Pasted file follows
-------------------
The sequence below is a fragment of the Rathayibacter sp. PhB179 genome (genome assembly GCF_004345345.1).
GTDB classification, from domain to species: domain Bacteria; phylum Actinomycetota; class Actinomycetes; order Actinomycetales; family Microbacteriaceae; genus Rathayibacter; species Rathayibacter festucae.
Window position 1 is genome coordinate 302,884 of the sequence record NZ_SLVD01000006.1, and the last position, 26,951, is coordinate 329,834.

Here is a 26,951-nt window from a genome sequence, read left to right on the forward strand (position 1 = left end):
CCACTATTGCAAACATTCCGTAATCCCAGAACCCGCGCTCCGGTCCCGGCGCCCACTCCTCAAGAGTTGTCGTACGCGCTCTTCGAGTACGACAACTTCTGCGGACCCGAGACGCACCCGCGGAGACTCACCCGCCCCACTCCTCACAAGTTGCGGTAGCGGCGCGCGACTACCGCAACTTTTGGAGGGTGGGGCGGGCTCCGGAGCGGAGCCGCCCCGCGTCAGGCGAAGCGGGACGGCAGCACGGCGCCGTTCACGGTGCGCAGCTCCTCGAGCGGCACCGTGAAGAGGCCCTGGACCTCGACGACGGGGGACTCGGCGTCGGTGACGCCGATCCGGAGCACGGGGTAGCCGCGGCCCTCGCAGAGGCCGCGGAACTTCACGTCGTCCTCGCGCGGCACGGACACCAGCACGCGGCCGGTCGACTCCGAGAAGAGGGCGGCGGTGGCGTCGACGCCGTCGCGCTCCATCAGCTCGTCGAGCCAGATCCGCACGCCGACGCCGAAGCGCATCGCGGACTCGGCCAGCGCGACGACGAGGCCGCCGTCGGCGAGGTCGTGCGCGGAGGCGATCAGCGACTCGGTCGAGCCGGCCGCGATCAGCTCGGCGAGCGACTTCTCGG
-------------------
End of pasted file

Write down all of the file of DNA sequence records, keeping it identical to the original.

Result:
The sequence below is a fragment of the Rathayibacter sp. PhB179 genome (genome assembly GCF_004345345.1).
GTDB classification, from domain to species: domain Bacteria; phylum Actinomycetota; class Actinomycetes; order Actinomycetales; family Microbacteriaceae; genus Rathayibacter; species Rathayibacter festucae.
Window position 1 is genome coordinate 302,884 of the sequence record NZ_SLVD01000006.1, and the last position, 26,951, is coordinate 329,834.

Here is a 26,951-nt window from a genome sequence, read left to right on the forward strand (position 1 = left end):
CCACTATTGCAAACATTCCGTAATCCCAGAACCCGCGCTCCGGTCCCGGCGCCCACTCCTCAAGAGTTGTCGTACGCGCTCTTCGAGTACGACAACTTCTGCGGACCCGAGACGCACCCGCGGAGACTCACCCGCCCCACTCCTCACAAGTTGCGGTAGCGGCGCGCGACTACCGCAACTTTTGGAGGGTGGGGCGGGCTCCGGAGCGGAGCCGCCCCGCGTCAGGCGAAGCGGGACGGCAGCACGGCGCCGTTCACGGTGCGCAGCTCCTCGAGCGGCACCGTGAAGAGGCCCTGGACCTCGACGACGGGGGACTCGGCGTCGGTGACGCCGATCCGGAGCACGGGGTAGCCGCGGCCCTCGCAGAGGCCGCGGAACTTCACGTCGTCCTCGCGCGGCACGGACACCAGCACGCGGCCGGTCGACTCCGAGAAGAGGGCGGCGGTGGCGTCGACGCCGTCGCGCTCCATCAGCTCGTCGAGCCAGATCCGCACGCCGACGCCGAAGCGCATCGCGGACTCGGCCAGCGCGACGACGAGGCCGCCGTCGGCGAGGTCGTGCGCGGAGGCGATCAGCGACTCGGTCGAGCCGGCCGCGATCAGCTCGGCGAGCGACTTCTCGG